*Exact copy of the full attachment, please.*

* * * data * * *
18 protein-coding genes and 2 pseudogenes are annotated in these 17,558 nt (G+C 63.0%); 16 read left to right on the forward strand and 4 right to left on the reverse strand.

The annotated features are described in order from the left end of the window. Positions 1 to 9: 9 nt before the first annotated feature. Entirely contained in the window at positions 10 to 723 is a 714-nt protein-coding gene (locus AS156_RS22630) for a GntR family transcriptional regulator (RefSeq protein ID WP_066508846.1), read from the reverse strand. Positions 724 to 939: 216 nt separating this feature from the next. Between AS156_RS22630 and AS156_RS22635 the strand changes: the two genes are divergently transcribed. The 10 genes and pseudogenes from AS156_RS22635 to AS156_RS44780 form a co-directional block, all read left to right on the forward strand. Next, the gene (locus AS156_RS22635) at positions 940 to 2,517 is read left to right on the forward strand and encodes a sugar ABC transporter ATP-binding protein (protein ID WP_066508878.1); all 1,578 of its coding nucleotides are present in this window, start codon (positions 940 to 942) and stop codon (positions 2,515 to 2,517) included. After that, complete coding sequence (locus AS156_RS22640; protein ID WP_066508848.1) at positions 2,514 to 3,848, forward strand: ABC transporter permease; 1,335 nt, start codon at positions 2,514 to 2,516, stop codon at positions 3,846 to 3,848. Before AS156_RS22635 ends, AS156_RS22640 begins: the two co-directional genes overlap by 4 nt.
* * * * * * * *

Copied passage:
18 protein-coding genes and 2 pseudogenes are annotated in these 17,558 nt (G+C 63.0%); 16 read left to right on the forward strand and 4 right to left on the reverse strand.

The annotated features are described in order from the left end of the window. Positions 1 to 9: 9 nt before the first annotated feature. Entirely contained in the window at positions 10 to 723 is a 714-nt protein-coding gene (locus AS156_RS22630) for a GntR family transcriptional regulator (RefSeq protein ID WP_066508846.1), read from the reverse strand. Positions 724 to 939: 216 nt separating this feature from the next. Between AS156_RS22630 and AS156_RS22635 the strand changes: the two genes are divergently transcribed. The 10 genes and pseudogenes from AS156_RS22635 to AS156_RS44780 form a co-directional block, all read left to right on the forward strand. Next, the gene (locus AS156_RS22635) at positions 940 to 2,517 is read left to right on the forward strand and encodes a sugar ABC transporter ATP-binding protein (protein ID WP_066508878.1); all 1,578 of its coding nucleotides are present in this window, start codon (positions 940 to 942) and stop codon (positions 2,515 to 2,517) included. After that, complete coding sequence (locus AS156_RS22640; protein ID WP_066508848.1) at positions 2,514 to 3,848, forward strand: ABC transporter permease; 1,335 nt, start codon at positions 2,514 to 2,516, stop codon at positions 3,846 to 3,848. Before AS156_RS22635 ends, AS156_RS22640 begins: the two co-directional genes overlap by 4 nt.